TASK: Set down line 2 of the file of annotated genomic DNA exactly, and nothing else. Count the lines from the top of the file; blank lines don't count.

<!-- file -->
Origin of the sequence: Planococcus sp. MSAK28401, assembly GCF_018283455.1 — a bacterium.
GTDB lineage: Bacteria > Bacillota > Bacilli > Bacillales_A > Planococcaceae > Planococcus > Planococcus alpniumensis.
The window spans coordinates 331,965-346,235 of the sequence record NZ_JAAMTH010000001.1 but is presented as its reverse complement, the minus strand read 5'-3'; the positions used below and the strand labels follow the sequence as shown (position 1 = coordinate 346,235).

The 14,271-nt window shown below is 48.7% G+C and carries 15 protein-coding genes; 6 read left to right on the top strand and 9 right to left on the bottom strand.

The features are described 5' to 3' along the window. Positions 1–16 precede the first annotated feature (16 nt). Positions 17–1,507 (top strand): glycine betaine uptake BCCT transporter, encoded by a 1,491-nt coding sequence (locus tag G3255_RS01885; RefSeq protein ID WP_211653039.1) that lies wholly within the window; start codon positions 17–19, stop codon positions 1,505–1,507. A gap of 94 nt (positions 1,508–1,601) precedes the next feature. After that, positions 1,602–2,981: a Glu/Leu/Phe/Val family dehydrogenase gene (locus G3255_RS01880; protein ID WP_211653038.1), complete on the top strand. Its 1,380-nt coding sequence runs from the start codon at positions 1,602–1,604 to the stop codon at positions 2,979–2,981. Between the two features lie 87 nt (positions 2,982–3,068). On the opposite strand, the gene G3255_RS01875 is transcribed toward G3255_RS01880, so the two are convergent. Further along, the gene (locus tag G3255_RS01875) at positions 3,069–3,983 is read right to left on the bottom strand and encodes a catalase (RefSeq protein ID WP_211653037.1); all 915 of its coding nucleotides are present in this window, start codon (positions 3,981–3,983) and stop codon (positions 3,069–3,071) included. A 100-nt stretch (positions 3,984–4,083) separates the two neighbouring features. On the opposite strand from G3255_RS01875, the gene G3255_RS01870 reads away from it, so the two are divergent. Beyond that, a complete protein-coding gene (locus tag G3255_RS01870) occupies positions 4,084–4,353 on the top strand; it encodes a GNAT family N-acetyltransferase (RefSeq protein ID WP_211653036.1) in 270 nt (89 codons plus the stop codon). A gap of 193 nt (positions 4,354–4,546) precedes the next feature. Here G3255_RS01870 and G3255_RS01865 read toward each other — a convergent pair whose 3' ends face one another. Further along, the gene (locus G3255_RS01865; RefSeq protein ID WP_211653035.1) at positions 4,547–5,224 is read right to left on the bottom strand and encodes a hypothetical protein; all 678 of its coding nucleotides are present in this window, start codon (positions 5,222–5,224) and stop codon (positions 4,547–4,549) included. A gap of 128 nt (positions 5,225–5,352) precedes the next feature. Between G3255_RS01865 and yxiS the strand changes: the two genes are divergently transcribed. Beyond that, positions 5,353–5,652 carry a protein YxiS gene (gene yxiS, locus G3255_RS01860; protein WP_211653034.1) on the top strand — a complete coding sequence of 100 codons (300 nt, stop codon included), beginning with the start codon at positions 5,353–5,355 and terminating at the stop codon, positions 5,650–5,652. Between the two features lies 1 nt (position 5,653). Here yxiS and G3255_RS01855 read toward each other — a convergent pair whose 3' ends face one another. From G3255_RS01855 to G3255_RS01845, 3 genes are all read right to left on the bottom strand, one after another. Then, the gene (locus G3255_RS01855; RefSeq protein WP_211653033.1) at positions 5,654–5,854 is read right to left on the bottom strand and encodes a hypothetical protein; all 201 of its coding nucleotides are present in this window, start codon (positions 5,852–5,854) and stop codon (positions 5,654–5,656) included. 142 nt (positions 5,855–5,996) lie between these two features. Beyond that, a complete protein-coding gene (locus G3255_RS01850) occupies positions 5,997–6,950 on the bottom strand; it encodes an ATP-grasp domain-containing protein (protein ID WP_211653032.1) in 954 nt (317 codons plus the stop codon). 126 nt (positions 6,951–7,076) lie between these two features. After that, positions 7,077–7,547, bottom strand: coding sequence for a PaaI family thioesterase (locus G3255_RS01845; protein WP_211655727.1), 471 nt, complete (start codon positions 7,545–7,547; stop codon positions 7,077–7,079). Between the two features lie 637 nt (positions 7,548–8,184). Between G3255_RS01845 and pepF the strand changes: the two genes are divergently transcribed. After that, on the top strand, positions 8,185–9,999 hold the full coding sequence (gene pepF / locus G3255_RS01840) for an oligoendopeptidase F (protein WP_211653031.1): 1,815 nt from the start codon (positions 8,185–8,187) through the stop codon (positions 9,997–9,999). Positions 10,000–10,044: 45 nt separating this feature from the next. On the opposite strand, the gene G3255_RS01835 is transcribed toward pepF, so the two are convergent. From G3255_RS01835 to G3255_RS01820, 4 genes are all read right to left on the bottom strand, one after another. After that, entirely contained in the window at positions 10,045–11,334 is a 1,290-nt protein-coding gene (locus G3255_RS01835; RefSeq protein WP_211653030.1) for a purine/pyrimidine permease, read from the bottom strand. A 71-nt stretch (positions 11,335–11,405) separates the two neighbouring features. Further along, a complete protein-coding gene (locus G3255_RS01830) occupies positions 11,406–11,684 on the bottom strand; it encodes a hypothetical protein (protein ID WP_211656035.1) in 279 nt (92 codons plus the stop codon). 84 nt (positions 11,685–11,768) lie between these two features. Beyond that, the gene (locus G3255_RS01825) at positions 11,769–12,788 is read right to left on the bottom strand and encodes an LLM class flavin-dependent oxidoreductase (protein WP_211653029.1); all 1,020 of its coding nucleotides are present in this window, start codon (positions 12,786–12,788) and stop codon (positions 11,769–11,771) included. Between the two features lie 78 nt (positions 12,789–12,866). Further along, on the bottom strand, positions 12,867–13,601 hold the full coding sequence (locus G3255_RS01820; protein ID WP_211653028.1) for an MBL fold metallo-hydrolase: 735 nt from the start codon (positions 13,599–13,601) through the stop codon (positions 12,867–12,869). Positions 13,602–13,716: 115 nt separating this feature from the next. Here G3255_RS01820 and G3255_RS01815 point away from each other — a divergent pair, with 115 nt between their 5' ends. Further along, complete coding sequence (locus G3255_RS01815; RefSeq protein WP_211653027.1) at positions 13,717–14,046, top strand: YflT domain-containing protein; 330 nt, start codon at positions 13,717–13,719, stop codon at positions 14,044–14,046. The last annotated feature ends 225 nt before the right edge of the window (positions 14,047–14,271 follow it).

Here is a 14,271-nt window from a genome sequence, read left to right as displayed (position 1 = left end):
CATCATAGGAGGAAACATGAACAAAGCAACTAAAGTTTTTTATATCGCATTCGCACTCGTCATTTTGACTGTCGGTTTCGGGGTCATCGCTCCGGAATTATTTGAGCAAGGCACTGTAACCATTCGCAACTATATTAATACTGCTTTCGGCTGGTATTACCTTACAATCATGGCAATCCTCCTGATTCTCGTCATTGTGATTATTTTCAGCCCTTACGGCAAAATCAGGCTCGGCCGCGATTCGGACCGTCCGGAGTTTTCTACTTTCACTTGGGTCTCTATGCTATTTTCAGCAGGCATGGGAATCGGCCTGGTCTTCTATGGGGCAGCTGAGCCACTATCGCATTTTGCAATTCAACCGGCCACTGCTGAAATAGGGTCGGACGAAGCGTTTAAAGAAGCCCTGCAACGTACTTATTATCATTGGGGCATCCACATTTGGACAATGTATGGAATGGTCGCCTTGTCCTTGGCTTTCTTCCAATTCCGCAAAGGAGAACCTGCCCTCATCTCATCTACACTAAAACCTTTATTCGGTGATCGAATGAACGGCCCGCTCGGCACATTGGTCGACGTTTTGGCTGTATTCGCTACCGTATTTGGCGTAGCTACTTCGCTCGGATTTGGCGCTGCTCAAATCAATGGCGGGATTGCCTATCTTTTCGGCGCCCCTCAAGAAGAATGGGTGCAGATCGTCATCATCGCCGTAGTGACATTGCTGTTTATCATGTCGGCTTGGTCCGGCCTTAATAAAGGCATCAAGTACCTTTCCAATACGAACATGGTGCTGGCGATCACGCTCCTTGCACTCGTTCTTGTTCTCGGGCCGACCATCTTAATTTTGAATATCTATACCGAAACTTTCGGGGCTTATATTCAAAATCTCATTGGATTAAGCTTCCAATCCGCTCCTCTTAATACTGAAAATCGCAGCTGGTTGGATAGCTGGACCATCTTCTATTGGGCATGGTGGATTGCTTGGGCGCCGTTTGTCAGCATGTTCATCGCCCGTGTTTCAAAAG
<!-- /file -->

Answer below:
GTDB lineage: Bacteria > Bacillota > Bacilli > Bacillales_A > Planococcaceae > Planococcus > Planococcus alpniumensis.